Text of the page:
How Can I Prevent Cavities / Tooth Decay?

Cavities, also known as tooth decay, occur when plaque, the sticky substance that forms on teeth, combines with the sugars and / or starches of the foods that we eat. This combination produces acids that attack tooth enamel.

How can I Prevent Cavities Follow these dental hygiene practices to prevent cavities:

  1. Brush your teeth – In the fight against cavities, it is essential that you brush your teeth properly at least twice a day with a toothpaste containing fluoride.

  2. Floss daily – Food debris gets caught in between our teeth when we eat. If the debris is not removed, it can lead to cavities. Flossing every day is the best way to remove food debris from in between the teeth.

  3. Eat healthy – Proper nutrition plays an important role in good dental health. Eating nutritional snacks and limiting the amount of sugar intake will help to prevent plaque from forming on the teeth.

  4. Visit your dentist – Many cavities can only be detected by a dentist or a dental X-ray. Visiting your dentist for regular checkups and cleanings are a key factor in preventing cavities and staying on top of good oral hygiene.
  5. Have sealants placed – Dental sealants are a protective coating that is applied to the biting surfaces of the back teeth. The sealant protects the tooth from getting a cavity by shielding against bacteria and plaque. Sealants are more common in children because of the new growth of permanent teeth; however, sealants can benefit adults too.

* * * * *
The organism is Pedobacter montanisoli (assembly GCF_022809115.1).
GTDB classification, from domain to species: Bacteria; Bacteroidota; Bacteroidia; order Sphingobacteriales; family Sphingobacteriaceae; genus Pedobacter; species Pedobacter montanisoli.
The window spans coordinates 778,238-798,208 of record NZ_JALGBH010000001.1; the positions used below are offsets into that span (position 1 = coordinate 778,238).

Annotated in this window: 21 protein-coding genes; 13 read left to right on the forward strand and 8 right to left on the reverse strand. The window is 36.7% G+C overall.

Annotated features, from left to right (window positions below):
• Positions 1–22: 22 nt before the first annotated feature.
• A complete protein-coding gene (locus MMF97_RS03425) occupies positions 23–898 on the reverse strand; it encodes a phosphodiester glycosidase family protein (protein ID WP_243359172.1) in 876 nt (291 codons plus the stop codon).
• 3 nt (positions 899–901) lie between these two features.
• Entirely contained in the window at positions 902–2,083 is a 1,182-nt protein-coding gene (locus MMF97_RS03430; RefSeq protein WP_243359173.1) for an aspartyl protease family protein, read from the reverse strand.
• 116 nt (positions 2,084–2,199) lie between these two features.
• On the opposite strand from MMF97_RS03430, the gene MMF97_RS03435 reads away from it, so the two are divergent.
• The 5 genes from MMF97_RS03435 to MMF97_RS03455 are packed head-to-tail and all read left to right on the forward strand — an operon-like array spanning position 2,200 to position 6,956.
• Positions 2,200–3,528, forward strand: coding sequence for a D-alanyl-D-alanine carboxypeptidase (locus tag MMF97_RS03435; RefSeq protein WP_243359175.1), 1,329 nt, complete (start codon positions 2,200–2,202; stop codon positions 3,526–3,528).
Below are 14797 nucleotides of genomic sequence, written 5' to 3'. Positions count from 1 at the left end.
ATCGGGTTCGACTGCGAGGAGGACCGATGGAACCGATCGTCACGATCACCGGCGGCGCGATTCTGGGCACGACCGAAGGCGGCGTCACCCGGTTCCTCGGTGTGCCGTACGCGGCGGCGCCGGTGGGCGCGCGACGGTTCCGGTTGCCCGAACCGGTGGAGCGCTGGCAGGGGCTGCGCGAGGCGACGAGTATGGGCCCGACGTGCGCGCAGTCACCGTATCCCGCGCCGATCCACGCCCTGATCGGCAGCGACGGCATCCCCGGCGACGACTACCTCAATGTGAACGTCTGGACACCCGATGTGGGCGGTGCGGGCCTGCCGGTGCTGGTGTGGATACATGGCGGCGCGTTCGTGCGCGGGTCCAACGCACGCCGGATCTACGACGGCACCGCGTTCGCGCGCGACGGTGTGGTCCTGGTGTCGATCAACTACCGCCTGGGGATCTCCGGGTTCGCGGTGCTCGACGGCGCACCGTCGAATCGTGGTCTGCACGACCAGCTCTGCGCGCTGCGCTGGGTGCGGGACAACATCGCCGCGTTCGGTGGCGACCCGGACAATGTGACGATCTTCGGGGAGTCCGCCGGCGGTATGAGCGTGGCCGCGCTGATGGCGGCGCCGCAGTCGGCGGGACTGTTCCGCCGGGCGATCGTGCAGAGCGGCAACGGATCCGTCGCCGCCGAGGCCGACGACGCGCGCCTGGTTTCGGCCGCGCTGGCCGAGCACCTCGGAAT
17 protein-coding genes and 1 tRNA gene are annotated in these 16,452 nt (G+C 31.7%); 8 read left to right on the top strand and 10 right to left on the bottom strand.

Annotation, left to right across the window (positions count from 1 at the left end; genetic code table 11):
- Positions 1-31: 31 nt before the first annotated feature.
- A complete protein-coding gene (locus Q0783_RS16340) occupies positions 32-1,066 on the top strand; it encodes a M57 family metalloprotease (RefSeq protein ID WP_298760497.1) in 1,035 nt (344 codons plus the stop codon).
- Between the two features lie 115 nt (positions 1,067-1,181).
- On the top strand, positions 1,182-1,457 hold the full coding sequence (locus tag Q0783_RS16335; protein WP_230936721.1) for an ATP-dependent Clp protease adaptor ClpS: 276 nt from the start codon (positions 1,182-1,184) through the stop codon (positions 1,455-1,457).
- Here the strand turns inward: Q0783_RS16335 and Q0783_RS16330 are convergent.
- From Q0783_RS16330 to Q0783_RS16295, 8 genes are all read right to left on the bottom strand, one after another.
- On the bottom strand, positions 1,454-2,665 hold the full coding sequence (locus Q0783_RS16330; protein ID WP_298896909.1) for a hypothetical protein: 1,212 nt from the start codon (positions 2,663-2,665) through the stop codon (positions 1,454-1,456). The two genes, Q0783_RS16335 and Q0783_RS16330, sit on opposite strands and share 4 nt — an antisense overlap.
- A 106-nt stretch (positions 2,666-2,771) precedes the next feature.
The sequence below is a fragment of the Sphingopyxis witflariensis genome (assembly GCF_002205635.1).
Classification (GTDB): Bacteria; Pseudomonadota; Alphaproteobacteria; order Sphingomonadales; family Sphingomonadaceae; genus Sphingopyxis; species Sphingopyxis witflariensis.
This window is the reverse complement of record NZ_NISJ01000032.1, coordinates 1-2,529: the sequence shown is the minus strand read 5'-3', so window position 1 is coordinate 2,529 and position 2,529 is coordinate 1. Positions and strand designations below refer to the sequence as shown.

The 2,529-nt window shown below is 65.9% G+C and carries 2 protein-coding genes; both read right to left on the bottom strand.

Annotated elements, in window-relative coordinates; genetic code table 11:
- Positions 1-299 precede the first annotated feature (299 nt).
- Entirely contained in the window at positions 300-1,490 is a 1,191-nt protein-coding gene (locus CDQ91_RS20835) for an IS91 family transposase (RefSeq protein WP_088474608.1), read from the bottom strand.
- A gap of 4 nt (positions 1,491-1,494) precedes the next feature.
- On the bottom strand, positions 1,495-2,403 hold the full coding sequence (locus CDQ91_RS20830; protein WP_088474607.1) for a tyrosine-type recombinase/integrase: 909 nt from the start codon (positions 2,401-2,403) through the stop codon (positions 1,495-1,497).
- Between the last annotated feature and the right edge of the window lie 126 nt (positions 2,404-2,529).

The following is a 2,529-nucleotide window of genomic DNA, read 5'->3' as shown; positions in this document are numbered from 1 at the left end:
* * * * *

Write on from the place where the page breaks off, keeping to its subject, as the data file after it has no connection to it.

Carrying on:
6. Use a mouthwash – There are several antimicrobial mouthwashes on the market that have been clinically proven to reduce plaque. Rinsing with one of these mouthwashes after brushing or eating can aid in cavity prevention.

  7. Chew sugarless gum – Believe it or not, chewing certain sugarless gums can actually help to prevent cavities by increasing the flow of saliva in your mouth.

It is especially important to keep an eye on how often your child eats as well as what he/she eats. You should limit between-meal snacks to reduce the number of acid attacks on teeth and to give teeth a chance to repair themselves. Limit their intake of candies, cookies, soda and other sugary drinks. Make sure your child doesn’t eat or drink anything with sugar after bedtime tooth brushing. Don’t forget to supervise young children when they brush. Since most cavities in children and adolescents develop in the molars, it’s best to get these teeth sealed as soon as they come in.

Ref: www.dentistry.com
www.nidcr.nih.gov

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